I was most interested to read Stephen Shipps’s comments about teaching in America (Opinion, May) and thought it was brave of him to raise the subject in the current climate of political correctness, which deems the detrimental ‘nice’ approach he describes as part of a good upbringing and society.
Of course, this phenomenon is not restricted to the United States. A few years ago a Swedish violinist visiting the UK asked if he could sit in on some of my lessons. My first was with a twelve-year-old girl playing the Prelude from Bach’s E major Partita. We worked for an hour with only one thing in mind: to use more bow by finding the musical expression in the feeling and sound of the extra length. Many times I stopped to explain different things: where in the bow to play, to keep the bow parallel with the bridge, to spread the fingers on the bow, phrasing and accentuation, and so on. It was hard work, but the musical progress was obvious.
Once the girl had left, the visitor leant back, crossed his arms, and said: ‘If you gave a lesson like that in Sweden you would be sacked on the spot!’ He explained that there the system is that you must be positive, supportive and encouraging at all times – and not drive a student beyond what they are doing. This seemed insane to me, at least in the way that he put it. Teaching is all about finding out where the student is today, where they could be tomorrow, and what the steps in between are. It’s not about being negative – it’s about being helpful.
The element of ‘nice’ teaching I would add to the debate is the way it acts as a protective smokescreen for teachers who, though they may be aware of a student’s problems, don’t always know how to fix them. In the apparent culture of being nice and supportive, and massaging a student’s self-esteem however poor the result, such teachers go overboard with encouragement – hoping that with time, if the student remains happy to carry on practising, these problems will vanish on their own.
It is not possible to generalise because there are always so many variables. But looking at it on a simplistic, idealistic level, if the teacher knew how to, surely they would simply fix the problem. When you know how, a problem is always easy to fix, especially as the same ones come up again and again. Plus each time you help someone, you get better at it. There is no need for false praise if it is possible to break the challenges down into smaller units, clearly and precisely pinpointing the adjustment or change that the student must make, and breaking down the journey – from where the student is to where they could be – into manageable steps. As long as this is the case, the whole process is all ‘old hat’ – in other words, the technical or musical gap is a known, defined thing, and so is the solution. You can then say to a student, ‘You can do it!’ with real honesty.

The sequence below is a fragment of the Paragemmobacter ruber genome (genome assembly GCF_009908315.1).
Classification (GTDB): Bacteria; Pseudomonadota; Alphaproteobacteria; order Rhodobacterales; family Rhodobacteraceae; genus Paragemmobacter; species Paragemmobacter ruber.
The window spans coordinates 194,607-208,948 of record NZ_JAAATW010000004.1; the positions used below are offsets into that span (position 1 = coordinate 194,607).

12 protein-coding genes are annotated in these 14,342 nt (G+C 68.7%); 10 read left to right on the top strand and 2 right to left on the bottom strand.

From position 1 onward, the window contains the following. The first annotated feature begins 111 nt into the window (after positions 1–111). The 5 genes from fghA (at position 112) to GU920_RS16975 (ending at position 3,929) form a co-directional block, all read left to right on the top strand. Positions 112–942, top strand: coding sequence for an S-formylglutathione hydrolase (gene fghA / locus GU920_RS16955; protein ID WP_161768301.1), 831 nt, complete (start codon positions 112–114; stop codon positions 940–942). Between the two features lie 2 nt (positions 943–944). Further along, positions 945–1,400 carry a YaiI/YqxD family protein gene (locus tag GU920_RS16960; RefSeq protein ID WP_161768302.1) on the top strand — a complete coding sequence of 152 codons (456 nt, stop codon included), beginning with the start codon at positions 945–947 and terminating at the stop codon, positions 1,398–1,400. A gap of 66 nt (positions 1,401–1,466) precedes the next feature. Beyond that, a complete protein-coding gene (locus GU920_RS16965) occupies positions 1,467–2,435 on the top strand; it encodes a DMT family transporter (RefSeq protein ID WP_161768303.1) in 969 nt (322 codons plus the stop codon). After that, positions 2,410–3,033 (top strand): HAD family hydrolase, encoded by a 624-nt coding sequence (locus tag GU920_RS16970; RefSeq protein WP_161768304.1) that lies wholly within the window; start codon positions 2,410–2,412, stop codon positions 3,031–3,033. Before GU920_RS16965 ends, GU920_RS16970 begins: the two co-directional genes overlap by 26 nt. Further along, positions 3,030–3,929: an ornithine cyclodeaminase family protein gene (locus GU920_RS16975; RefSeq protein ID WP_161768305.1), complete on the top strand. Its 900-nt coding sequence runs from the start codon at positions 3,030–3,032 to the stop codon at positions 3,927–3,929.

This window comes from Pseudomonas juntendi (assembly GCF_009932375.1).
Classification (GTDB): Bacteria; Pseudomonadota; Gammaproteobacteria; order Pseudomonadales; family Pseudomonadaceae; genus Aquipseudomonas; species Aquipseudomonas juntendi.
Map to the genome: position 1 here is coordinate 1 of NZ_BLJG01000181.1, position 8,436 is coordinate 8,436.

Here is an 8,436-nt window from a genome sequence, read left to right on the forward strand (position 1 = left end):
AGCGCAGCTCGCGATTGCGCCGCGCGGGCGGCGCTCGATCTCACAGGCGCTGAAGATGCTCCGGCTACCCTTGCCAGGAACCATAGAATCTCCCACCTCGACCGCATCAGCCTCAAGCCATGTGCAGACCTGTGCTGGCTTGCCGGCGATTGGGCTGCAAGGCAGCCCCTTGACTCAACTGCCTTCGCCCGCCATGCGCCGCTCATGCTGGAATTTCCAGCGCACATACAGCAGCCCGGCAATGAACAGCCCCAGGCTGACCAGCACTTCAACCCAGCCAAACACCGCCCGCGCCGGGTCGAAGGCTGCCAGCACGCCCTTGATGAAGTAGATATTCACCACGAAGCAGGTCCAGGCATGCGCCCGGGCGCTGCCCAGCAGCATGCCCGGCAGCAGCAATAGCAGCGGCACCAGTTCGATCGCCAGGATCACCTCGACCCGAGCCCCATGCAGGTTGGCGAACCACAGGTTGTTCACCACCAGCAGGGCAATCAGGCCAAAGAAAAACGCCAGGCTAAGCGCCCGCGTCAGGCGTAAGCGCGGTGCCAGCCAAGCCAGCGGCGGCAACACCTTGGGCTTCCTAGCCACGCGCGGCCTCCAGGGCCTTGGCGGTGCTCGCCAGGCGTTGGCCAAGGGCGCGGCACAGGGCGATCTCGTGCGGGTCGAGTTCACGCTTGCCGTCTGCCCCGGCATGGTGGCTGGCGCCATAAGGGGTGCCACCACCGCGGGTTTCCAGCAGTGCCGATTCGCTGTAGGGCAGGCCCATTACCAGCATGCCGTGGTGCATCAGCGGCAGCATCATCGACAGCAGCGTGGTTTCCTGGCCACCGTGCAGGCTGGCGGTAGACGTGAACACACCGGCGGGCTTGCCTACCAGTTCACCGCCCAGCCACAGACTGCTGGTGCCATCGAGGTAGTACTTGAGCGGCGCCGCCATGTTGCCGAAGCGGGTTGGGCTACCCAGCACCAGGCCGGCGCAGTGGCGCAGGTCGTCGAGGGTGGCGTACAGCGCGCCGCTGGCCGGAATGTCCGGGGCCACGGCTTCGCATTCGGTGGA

After 30 years of teaching he violin around the world, however, I can say that few students are taught the real ‘nuts and bolts’ of technique or music, how to practise or listen, and in some cases even how to hold their bow or move their fingers on the strings. While the teachers themselves may be excellent players and musicians, many violin lessons are actually music lessons, the assumption being that as the students learn pieces of ever-increasing complexity, their technique will automatically develop as it broadens to encompass each new demand.
In that sense, the generality of string teaching has not progressed beyond the typical teaching of bygone centuries, before the great treatises of Baillot, Flesch and Galamian were more widely known, when the amount of real technique that was taught seems to have been pretty minimal.
This leads to the common syndrome of the learning path being: at the age of ten you are playing elementary pieces slightly out of tune and with a not quite sweet, expressive tone, and you are tight all over. At 18 you are exactly the same in all respects but are now playing the Tchaikovsky Concerto. You have made progress, but you haven’t improved.
So I wonder if the approach that Stephen Shipps writes about, of teachers praising rather than criticising through fear of the students’ reaction, is actually entirely the fault of a teaching culture where everything is rightly expected to be pleasant. Or does at least part of the problem rest with the teachers themselves, who should attend even more to equipping students with the true minutiae of technique and musical performance, and solving rather than observing their underlying technical and musical problems?